The Incredible Mimicking Lyrebird Imitates Birds and Machinery

This video has not been overdubbed, that bird is really making those sounds. The Lyrebird is an Australian bird that has a knack for imitation. This little guy is from The Adelaide Zoo in south Australia.

In addition to faithfully copying the calls of other birds, including the complex & ostentatious sounds made by its neighbor the Kookaburra, Lyrebirds also replicate other sounds they hear in their environment such as constructions noises and the click of a camera shutter.

British naturalist and television host David Attenborough did this great BBC segment on Lyrebirds back in 2007 which includes some wonderful camera shutter imitations:

This is typical of Lyrebirds, compiling a catalog of sounds into their own lengthy personal courtship song which they can then recite repeatedly. Here’s another example cited in Wikipedia (edited for space below):

During the early 1930s, a male lyrebird, called “James”, formed a close bond with a human being, Mrs. Wilkinson, after she had been offering food to him over a period of time. James would perform his courtship dance for her […] James’s performance lasted for forty-three minutes, [and included] the calls of an Australian Magpie, and a young magpie being fed by a parent-bird, an Eastern Whipbird, a Bellbird, a complete laughing-song of a Kookaburra, two Kookaburras laughing in unison, a Yellow-tailed Black-cockatoo, a Gang-gang Cockatoo, an Eastern Rosella, a Pied Butcherbird, a Wattle-bird, a Grey Shrike-thrush, a Thornbill, a White-browed Scrubwren, a Striated Pardalote, a Starling, a Yellow Robin, a Golden Whistler, a flock of parrots whistling in flight, the Crimson Rosella, several other birds whose notes his audience were not able to identify, and the song of honey-eaters (tiny birds with tiny voices), that gather in numbers and “cheep” and twitter in a multitudinous sweet whispering. [Also] perfect mimicry of the sounds made by a rock-crusher at work, a hydraulic ram, and the tooting of motor-horns.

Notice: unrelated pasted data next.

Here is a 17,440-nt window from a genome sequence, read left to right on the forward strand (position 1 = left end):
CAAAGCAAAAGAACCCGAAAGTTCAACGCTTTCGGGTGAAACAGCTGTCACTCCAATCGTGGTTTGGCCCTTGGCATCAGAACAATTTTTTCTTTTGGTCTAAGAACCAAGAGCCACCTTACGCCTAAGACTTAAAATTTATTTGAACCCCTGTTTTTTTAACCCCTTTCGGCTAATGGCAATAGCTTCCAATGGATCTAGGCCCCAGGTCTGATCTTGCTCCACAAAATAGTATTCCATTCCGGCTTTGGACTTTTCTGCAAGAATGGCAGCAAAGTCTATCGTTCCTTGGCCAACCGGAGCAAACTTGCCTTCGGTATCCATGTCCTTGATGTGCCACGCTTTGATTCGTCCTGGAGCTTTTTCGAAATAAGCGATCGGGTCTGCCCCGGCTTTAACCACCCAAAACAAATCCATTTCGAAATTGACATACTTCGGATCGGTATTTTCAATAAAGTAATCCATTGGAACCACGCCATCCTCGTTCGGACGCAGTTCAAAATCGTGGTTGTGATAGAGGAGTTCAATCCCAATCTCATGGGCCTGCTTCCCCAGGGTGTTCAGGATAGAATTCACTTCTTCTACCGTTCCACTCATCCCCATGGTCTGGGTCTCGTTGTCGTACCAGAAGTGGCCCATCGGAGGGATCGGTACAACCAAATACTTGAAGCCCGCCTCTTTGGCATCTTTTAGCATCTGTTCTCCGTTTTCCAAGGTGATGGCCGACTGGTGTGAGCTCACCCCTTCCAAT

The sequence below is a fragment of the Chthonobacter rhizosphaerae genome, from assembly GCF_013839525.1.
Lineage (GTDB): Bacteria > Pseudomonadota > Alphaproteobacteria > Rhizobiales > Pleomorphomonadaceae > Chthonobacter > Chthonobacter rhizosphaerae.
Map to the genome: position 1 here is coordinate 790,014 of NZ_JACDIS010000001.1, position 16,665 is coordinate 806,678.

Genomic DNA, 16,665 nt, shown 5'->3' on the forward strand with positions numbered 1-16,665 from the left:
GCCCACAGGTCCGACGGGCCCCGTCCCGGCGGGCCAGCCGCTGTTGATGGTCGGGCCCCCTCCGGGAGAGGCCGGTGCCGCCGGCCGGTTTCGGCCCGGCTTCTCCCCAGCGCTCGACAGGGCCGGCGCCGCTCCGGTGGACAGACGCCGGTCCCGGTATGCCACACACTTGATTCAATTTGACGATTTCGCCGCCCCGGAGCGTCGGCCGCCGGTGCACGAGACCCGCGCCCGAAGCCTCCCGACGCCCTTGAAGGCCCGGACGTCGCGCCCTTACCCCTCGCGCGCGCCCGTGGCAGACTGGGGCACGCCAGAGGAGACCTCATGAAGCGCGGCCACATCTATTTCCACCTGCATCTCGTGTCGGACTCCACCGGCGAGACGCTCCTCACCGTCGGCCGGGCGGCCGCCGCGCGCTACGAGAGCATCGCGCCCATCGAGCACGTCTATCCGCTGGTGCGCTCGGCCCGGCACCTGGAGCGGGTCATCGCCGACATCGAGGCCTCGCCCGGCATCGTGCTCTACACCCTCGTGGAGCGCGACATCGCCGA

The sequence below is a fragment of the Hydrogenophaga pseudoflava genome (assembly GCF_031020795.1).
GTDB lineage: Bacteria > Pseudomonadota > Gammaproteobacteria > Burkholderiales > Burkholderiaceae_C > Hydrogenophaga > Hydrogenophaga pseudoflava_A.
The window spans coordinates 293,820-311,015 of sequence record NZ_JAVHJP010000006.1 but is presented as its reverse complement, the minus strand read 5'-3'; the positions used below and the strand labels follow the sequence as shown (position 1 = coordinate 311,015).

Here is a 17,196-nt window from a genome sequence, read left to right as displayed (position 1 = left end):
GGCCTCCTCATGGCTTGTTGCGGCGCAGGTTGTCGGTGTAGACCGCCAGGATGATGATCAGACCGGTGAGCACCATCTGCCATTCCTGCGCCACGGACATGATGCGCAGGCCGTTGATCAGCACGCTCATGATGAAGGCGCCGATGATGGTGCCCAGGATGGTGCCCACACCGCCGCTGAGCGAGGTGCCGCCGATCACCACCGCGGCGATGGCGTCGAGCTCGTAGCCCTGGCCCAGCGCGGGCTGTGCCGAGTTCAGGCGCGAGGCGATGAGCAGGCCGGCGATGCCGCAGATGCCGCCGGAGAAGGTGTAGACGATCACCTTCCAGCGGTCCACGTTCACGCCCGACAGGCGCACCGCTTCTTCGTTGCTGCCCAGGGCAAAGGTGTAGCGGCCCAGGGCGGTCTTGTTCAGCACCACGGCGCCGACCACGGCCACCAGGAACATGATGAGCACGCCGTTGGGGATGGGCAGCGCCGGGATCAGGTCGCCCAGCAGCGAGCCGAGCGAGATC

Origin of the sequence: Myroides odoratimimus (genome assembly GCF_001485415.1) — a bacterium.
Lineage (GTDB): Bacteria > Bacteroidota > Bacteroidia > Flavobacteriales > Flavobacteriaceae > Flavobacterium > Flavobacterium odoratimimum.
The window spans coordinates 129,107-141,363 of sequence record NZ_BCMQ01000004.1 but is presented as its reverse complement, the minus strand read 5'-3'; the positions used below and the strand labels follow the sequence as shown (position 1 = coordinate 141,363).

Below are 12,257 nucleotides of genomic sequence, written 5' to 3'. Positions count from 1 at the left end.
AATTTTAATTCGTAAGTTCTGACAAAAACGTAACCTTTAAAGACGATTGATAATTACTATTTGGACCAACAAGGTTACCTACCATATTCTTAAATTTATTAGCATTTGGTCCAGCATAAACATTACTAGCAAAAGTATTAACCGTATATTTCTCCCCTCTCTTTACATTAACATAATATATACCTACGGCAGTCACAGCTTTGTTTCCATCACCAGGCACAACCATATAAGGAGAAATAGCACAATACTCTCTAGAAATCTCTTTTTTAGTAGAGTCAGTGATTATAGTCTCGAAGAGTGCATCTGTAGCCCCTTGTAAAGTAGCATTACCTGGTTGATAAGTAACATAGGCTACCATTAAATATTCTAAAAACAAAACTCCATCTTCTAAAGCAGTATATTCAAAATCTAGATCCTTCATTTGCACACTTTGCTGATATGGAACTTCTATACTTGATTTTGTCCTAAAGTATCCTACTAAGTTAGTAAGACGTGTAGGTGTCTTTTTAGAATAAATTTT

From Wikipedia I also learned that A group of Lyrebirds is called a musket which is too awesome for words.


photo by George Sayer